Upside-down image of Apple CEO Tim Cook showing off an Apple Watch.

Left behind

Three-minute read

My Apple Watch is quite literally the most nicely made thing that I own.

While it might not have the heritage and mechanical engineering of a Rolex, it has the feel: a smooth, heavy ingot of the watch itself and a lovely stainless link band crafted to what seems like aerospace tolerances.

The software has that same general fit and finish, too. It’s a device that just feels good in all ways.

Well, all ways but …

I am left-handed, like 10 percent of people in the world, Ned Flanders, and five out of seven of our most recent presidents. This poses a problem on a device that depends so much on inputs from hardware – a “digital crown” scrolly-spinny thing and a “friends” button.

Apple’s design solution for this hardware shortcoming is to suggest left-handed people wear their watch upside down like Jimi Hendrix’s Stratocaster.

The overall effect is that a company that is obsessive about sweating details of their products completely punted.

The problem is subtle, but with the crown in the upper right, a user’s fingertips rest on their wrist to steady their hand as their index finger rolls the digital crown like a tiny mousewheel. For lefties, this is a more awkward motion.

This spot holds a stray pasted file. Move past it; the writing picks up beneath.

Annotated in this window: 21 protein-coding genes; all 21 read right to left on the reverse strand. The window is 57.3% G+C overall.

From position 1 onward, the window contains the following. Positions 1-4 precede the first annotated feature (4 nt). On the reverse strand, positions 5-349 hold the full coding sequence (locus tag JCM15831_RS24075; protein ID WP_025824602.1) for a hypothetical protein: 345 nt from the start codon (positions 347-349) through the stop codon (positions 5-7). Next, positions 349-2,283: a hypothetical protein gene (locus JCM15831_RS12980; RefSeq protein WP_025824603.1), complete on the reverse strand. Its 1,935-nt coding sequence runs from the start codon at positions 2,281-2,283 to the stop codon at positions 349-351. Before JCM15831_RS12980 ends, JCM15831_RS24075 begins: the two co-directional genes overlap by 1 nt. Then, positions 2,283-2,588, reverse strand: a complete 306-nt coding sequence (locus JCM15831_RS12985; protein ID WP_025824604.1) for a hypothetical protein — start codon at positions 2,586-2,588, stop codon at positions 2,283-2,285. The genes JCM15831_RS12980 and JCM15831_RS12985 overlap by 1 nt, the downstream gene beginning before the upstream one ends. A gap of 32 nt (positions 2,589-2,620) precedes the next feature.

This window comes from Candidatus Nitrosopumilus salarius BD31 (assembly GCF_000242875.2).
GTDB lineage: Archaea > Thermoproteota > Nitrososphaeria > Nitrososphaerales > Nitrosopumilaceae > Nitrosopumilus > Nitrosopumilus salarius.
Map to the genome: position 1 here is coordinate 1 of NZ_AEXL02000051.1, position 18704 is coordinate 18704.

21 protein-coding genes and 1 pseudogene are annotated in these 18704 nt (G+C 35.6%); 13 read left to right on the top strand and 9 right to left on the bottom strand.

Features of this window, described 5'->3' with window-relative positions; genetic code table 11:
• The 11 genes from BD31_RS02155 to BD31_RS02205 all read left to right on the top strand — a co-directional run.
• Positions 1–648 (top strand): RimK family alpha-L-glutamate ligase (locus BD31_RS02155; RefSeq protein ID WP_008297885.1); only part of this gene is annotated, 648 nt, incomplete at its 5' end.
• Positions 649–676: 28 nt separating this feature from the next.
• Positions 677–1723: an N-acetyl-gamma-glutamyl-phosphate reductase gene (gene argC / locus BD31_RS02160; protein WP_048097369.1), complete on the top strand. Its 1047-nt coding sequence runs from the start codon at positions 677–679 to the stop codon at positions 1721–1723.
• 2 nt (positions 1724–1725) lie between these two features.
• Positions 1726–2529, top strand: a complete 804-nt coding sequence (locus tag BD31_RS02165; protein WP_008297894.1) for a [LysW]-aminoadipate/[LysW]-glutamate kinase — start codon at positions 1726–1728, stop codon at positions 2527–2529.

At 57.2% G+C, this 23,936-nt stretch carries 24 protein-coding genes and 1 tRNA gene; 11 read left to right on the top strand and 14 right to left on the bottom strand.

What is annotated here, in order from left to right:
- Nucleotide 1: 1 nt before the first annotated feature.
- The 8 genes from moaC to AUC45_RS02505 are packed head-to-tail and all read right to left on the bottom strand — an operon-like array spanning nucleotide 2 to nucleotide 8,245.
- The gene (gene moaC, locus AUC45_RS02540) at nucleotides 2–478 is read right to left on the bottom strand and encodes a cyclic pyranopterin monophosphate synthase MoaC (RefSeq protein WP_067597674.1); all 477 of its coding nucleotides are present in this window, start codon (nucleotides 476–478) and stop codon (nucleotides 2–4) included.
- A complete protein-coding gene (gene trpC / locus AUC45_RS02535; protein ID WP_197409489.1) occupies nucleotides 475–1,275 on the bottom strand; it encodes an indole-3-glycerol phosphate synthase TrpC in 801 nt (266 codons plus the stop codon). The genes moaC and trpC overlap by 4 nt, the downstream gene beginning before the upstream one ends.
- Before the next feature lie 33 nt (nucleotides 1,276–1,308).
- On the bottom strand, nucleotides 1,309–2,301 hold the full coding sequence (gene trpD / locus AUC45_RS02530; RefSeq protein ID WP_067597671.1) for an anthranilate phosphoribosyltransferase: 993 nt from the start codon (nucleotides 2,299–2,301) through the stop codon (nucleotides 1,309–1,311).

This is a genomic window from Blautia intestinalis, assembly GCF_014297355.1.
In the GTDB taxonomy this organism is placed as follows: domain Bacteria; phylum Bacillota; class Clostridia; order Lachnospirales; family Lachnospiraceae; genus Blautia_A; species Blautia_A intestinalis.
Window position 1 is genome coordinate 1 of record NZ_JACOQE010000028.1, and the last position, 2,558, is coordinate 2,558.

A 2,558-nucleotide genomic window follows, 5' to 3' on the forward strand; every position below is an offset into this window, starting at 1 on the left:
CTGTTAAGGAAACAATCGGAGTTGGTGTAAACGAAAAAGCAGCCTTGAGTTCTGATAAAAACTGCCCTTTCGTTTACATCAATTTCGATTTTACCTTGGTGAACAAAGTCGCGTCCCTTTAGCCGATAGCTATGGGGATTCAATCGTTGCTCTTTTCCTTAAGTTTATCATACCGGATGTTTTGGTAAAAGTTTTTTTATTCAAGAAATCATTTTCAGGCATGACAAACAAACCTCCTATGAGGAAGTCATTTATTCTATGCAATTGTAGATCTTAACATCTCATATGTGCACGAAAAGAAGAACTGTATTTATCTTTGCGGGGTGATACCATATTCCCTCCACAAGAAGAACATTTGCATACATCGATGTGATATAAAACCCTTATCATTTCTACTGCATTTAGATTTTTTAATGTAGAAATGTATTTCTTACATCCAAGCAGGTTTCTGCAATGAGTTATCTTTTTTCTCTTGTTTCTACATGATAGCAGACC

Setup is also strange. I took my watch from what is, to be honest, exquisite packaging where it was lovingly nestled like a Faberge egg, strapped it to my wrist, and was greeted with uhhh … wait, what?

The pairing process was also upside down, and it took at least a couple setup screens to get to the screen orientation menu. Annoying, yes, but perhaps necessary for technical reasons.

Once you actually tell the watch which way you want it oriented, the software doesn’t adapt. The watch OS has small scroll bar that appears next to the digital crown to both show position and to signal users to scroll.

When the watch’s orientation is changed, this scroll bar stays in the upper right instead of appearing next to the crown. You can see it here next to the zero.

With this signal missing, I found myself fumbling around trying to figure out how to make adjustments to the watch face. It was finally made clear – a ha! You spin the digital crown – when I found an image of the watch face with the scrollbar and crown in the correct orientation.

All of this confusion is strangely un-Apple-esque. It’s reminiscent of Mac OSX Yosemite “dark mode,” which was poorly implemented and suffered from display glitches, blacked-out menus, missing alpha channels and other junky half-assedness.

Us lefties have two options. We can wear the watch in a right-handed orientation on our right wrist – but now the microphone is on the wrong side – or wear it upside down and ignore the UX shortcomings.

Complaining about non-lefty friendly design in what is basically a luxury good seems small compared with the actual danger of, say, a lefty using a right-handed skill saw. But left-handed design in all devices is important.

The watch itself is a wonderful device. Dwelling on this UX problem might make it seem like I think it is not. It really is the kind of product that only Apple can make.

That praise still comes with a “but.” I just don’t like to wear an upside-down watch.